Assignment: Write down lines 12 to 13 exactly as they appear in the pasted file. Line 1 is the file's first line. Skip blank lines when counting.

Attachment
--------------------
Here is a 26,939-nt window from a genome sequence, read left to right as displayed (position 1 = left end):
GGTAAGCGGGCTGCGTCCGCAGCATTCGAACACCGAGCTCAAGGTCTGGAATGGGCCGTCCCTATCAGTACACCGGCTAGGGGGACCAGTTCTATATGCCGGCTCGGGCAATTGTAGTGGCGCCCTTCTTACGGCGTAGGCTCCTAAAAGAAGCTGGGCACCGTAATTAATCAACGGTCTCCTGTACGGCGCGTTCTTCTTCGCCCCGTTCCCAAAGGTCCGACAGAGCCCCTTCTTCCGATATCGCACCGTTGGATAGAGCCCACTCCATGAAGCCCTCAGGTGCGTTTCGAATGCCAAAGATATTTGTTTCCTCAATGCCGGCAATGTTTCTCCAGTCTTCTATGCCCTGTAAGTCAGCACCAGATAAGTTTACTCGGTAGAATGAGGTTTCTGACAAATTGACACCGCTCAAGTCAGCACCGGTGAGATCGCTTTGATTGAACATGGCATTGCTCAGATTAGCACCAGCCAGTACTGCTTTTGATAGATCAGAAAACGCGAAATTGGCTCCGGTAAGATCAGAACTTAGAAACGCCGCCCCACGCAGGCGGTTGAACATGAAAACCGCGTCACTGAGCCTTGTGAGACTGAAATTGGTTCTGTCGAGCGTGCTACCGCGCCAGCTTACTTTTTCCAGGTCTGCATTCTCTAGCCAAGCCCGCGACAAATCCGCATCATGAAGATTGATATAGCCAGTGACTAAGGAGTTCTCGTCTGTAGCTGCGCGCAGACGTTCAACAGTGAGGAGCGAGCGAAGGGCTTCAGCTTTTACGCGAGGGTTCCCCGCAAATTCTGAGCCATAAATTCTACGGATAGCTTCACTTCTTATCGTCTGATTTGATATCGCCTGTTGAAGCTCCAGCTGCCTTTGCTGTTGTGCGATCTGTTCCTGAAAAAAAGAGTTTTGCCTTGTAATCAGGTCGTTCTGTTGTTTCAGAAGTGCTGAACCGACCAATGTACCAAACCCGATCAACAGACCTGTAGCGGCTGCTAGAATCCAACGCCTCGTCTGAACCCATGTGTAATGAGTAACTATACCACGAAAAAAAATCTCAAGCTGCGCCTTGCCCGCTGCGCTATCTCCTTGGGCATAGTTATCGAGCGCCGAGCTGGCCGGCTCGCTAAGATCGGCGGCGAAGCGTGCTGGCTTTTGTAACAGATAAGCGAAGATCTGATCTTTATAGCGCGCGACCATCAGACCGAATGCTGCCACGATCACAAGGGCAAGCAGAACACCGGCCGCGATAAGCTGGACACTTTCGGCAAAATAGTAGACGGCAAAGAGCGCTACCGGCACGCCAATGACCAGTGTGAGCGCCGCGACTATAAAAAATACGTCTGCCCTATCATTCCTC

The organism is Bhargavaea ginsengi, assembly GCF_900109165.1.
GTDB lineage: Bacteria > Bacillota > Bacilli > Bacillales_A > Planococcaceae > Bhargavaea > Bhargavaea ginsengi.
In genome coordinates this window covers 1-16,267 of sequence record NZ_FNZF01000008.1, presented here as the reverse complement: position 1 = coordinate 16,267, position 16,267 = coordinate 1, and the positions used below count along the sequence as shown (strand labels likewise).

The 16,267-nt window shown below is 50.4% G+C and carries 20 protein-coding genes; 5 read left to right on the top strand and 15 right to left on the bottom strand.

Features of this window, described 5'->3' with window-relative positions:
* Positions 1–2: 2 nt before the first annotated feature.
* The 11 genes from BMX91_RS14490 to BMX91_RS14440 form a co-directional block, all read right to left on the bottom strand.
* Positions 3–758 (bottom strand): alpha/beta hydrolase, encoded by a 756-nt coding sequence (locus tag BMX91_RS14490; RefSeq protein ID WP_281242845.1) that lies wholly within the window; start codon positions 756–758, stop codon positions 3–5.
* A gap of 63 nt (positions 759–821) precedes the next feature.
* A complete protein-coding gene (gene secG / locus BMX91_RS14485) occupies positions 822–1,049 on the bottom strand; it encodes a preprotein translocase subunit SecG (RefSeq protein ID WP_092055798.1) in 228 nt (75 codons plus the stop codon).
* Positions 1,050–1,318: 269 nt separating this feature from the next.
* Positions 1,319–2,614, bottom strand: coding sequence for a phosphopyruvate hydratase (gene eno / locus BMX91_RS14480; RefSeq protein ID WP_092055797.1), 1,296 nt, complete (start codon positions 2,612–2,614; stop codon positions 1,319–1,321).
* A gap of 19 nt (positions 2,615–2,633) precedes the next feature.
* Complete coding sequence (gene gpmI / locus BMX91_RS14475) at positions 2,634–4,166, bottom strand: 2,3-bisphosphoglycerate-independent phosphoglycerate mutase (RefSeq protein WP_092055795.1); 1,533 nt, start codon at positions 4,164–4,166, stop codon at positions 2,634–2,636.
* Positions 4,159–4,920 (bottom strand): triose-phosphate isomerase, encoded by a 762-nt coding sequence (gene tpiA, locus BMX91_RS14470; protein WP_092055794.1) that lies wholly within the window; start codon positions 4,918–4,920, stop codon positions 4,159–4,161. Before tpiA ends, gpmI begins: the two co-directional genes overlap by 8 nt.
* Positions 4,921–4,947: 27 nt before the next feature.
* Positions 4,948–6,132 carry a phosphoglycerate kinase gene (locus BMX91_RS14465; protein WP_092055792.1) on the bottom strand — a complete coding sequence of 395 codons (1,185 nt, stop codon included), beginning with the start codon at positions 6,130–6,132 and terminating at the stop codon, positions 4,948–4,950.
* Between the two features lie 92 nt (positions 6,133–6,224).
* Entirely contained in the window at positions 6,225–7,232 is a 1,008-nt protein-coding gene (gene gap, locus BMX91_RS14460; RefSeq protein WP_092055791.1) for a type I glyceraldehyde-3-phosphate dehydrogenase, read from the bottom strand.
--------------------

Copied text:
* A complete protein-coding gene (gene secG / locus BMX91_RS14485) occupies positions 822–1,049 on the bottom strand; it encodes a preprotein translocase subunit SecG (RefSeq protein ID WP_092055798.1) in 228 nt (75 codons plus the stop codon).
* Positions 1,050–1,318: 269 nt separating this feature from the next.